For Aruthir's birthday. Beta by RiverOtter.
“And what wouldst thou do here within Barad-dűr, Khaműl?”
The Nazgűl hissed its displeasure at having to deal with this--servant. “I answer not to thee, snaga, but to him.”
“But our dread Lord is busy now, thinking on policy. Thy report?”
“And who art thou, with thy lesser Ring, to question me? The Mouth of Sauron they might call thee, but it is ever thine own mouth we who have served our Master for well over an Age of the Sun have heard!”
The Herald for the Lord of Mordor snarled, “That name is forbidden!”
The Ring-wraith laughed, and even the Herald shuddered at the sound.
“Thy report?” he requested anew, tempering his anger, adding slyly, “Or didst thou, too, require a new steed?”
The Dark Lord’s Steward of Dol Guldur became more grim with anger. “And are we to blame when our Lord’s gifts to us are vulnerable to such simple weapons as bows and bolts?” The two glared at one another until the Mouth shuddered and looked away. Only then, at this sign of victory, small as it was, did the Nazgűl continue. “I have been west of the great river to learn of the nature of the storm that stood over the Mountains of Mist.”
Another hissing. At last Khaműl continued, “Our Lord’s servant there is dead, its hröa destroyed and its fëa fled. I found what little remained of it atop the mountain under which it was sheltered. All of the snow atop the mountain was melted away, and the rock scorched with its last flames.”
“And this happened how?”
“And how am I to know?” demanded the wraith, the hiss of its voice filled with the expression of the impotence it felt.
“The reports from Moria tell of the Grey Fool falling there, with the Master’s servant, from the broken bridge. The orcs sent with the message swear that they saw this. Didst thou see aught of him?”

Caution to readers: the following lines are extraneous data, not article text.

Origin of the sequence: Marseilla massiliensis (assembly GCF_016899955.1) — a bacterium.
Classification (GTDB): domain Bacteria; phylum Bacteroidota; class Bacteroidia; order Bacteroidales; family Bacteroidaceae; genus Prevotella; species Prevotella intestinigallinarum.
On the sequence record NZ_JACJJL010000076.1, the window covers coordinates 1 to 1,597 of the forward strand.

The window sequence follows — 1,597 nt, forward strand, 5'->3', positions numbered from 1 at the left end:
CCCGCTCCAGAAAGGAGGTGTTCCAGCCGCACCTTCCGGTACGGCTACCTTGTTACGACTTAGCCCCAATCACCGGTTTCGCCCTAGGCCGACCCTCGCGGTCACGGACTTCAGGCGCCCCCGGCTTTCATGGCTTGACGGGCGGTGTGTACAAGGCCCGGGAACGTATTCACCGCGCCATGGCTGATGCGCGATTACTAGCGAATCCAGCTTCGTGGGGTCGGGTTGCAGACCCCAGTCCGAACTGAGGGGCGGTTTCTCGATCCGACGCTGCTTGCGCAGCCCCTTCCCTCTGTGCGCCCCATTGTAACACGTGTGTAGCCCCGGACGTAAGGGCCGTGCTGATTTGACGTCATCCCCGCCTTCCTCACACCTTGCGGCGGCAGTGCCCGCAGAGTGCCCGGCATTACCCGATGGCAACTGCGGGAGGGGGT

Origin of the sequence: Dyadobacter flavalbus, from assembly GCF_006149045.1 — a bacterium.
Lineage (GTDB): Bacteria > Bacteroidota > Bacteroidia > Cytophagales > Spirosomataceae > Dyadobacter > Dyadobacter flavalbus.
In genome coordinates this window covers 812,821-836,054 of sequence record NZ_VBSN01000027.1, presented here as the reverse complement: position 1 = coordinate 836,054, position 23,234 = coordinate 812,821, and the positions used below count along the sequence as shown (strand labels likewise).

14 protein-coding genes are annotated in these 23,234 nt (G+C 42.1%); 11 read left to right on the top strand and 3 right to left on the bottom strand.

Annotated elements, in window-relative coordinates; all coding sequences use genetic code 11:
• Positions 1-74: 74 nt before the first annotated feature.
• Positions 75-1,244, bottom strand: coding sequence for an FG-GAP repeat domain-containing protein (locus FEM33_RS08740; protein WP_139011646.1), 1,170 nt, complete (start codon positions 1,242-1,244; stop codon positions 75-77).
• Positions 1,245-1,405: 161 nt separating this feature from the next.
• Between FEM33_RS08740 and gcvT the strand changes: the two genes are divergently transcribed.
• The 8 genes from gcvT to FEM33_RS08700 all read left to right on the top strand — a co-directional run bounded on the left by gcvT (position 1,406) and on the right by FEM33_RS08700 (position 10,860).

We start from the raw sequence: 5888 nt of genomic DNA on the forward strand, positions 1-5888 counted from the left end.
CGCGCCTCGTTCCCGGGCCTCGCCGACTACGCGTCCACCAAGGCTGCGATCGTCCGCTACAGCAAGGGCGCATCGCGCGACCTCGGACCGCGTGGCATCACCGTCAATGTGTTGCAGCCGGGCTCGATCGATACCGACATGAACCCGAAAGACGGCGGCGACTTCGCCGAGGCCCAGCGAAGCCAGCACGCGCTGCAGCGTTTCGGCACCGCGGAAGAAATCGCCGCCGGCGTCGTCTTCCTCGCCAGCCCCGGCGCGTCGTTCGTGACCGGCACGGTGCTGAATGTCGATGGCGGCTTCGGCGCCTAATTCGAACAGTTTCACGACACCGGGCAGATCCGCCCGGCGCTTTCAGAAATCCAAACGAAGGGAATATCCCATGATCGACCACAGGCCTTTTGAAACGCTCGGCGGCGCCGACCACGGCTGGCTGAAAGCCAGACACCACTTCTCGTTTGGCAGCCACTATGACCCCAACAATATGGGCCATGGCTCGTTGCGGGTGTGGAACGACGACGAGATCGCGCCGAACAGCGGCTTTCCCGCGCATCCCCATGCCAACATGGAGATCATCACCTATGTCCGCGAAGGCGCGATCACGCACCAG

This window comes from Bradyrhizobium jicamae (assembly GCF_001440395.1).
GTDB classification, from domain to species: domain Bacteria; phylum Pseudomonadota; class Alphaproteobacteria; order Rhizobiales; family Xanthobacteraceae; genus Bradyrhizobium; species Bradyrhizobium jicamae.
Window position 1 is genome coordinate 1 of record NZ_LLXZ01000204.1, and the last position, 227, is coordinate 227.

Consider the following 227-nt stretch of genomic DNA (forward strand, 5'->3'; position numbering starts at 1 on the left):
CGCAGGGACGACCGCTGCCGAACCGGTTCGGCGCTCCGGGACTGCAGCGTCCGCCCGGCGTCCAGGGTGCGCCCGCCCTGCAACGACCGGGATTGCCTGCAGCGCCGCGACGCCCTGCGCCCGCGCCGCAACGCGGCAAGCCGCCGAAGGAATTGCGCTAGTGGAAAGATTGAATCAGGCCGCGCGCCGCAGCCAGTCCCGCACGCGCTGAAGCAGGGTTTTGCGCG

“And how would either of them have survived such a fall?” asked the Nazgűl.
Again the Mouth shuddered, although this time the disturbance was not because of his companion. He responded in a low tone, “Such as either of them is not precisely easy to destroy.”
Khaműl gave what in others might have been a snort, but which from him sounded particularly ominous. “I have seen but a Man’s seeming upon the Grey Fool. Destroy the seeming, and he will be forced to flee away!” He seethed in thought for a moment, hissing softly. At last he said, “I saw no sign of that one--not save this: a place where the snow lay yet unmelted, as if it had been overlain by a lean body, one bereft of heat.”
“And if the Grey Fool did indeed lie there, then what became of his body?”
“Who can say?” The wraith gave a shrug. “There were eagles flying about the peaks, although they gave way to me and my steed. Mayhaps they fed on him?”
The Mouth laughed grimly. “Mayhaps they did indeed! Fitting--that one’s servants feeding on the Grey Fool’s remains, don’t you think?”
For the first time the Mouth detected a sense of amusement in the wraith. “Oh,” it hissed, “fitting indeed!”
And together they laughed cruelly before the wraith took its leave to return to its captain.